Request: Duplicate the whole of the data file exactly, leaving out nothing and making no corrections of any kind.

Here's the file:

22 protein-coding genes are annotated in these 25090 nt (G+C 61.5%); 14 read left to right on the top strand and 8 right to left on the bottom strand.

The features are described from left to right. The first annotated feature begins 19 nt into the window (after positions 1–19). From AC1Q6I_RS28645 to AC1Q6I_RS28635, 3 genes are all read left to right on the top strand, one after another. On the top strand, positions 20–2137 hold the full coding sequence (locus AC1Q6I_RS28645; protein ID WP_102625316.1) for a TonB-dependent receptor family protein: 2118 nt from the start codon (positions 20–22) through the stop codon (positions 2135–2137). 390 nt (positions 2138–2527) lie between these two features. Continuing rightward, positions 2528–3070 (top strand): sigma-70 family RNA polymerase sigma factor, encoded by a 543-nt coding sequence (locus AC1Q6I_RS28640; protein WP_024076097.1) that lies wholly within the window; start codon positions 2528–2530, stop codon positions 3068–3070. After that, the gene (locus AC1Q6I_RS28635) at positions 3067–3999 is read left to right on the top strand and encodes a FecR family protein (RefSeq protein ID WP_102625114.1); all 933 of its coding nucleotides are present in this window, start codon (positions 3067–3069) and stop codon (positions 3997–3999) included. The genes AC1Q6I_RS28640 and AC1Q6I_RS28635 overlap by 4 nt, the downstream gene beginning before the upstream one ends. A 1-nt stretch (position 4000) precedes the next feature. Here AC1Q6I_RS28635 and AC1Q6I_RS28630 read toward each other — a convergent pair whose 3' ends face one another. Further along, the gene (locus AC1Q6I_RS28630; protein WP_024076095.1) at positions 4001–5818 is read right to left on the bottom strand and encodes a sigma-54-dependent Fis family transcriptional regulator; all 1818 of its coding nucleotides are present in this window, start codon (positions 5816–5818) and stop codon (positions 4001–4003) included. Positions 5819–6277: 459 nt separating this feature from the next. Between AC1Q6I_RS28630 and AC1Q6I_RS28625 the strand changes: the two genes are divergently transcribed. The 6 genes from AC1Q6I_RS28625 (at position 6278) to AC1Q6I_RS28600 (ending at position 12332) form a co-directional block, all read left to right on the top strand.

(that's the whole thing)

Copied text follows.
22 protein-coding genes are annotated in these 25090 nt (G+C 61.5%); 14 read left to right on the top strand and 8 right to left on the bottom strand.

The features are described from left to right. The first annotated feature begins 19 nt into the window (after positions 1–19). From AC1Q6I_RS28645 to AC1Q6I_RS28635, 3 genes are all read left to right on the top strand, one after another. On the top strand, positions 20–2137 hold the full coding sequence (locus AC1Q6I_RS28645; protein ID WP_102625316.1) for a TonB-dependent receptor family protein: 2118 nt from the start codon (positions 20–22) through the stop codon (positions 2135–2137). 390 nt (positions 2138–2527) lie between these two features. Continuing rightward, positions 2528–3070 (top strand): sigma-70 family RNA polymerase sigma factor, encoded by a 543-nt coding sequence (locus AC1Q6I_RS28640; protein WP_024076097.1) that lies wholly within the window; start codon positions 2528–2530, stop codon positions 3068–3070. After that, the gene (locus AC1Q6I_RS28635) at positions 3067–3999 is read left to right on the top strand and encodes a FecR family protein (RefSeq protein ID WP_102625114.1); all 933 of its coding nucleotides are present in this window, start codon (positions 3067–3069) and stop codon (positions 3997–3999) included. The genes AC1Q6I_RS28640 and AC1Q6I_RS28635 overlap by 4 nt, the downstream gene beginning before the upstream one ends. A 1-nt stretch (position 4000) precedes the next feature. Here AC1Q6I_RS28635 and AC1Q6I_RS28630 read toward each other — a convergent pair whose 3' ends face one another. Further along, the gene (locus AC1Q6I_RS28630; protein WP_024076095.1) at positions 4001–5818 is read right to left on the bottom strand and encodes a sigma-54-dependent Fis family transcriptional regulator; all 1818 of its coding nucleotides are present in this window, start codon (positions 5816–5818) and stop codon (positions 4001–4003) included. Positions 5819–6277: 459 nt separating this feature from the next. Between AC1Q6I_RS28630 and AC1Q6I_RS28625 the strand changes: the two genes are divergently transcribed. The 6 genes from AC1Q6I_RS28625 (at position 6278) to AC1Q6I_RS28600 (ending at position 12332) form a co-directional block, all read left to right on the top strand.